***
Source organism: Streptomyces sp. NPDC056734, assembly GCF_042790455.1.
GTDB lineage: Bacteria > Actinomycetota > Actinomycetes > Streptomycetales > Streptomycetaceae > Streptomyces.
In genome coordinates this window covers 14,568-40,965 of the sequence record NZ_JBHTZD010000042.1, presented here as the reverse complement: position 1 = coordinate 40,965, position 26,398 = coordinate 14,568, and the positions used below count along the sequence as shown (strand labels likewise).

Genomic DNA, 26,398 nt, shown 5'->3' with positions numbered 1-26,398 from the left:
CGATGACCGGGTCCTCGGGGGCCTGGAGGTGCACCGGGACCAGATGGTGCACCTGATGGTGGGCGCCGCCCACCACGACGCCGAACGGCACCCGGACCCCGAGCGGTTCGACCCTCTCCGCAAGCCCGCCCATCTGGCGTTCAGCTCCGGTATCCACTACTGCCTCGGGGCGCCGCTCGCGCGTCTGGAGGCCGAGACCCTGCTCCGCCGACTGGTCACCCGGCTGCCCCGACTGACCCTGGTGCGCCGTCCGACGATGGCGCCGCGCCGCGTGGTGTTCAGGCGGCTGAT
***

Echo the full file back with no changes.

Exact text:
Source organism: Streptomyces sp. NPDC056734, assembly GCF_042790455.1.
GTDB lineage: Bacteria > Actinomycetota > Actinomycetes > Streptomycetales > Streptomycetaceae > Streptomyces.
In genome coordinates this window covers 14,568-40,965 of the sequence record NZ_JBHTZD010000042.1, presented here as the reverse complement: position 1 = coordinate 40,965, position 26,398 = coordinate 14,568, and the positions used below count along the sequence as shown (strand labels likewise).

Genomic DNA, 26,398 nt, shown 5'->3' with positions numbered 1-26,398 from the left:
CGATGACCGGGTCCTCGGGGGCCTGGAGGTGCACCGGGACCAGATGGTGCACCTGATGGTGGGCGCCGCCCACCACGACGCCGAACGGCACCCGGACCCCGAGCGGTTCGACCCTCTCCGCAAGCCCGCCCATCTGGCGTTCAGCTCCGGTATCCACTACTGCCTCGGGGCGCCGCTCGCGCGTCTGGAGGCCGAGACCCTGCTCCGCCGACTGGTCACCCGGCTGCCCCGACTGACCCTGGTGCGCCGTCCGACGATGGCGCCGCGCCGCGTGGTGTTCAGGCGGCTGAT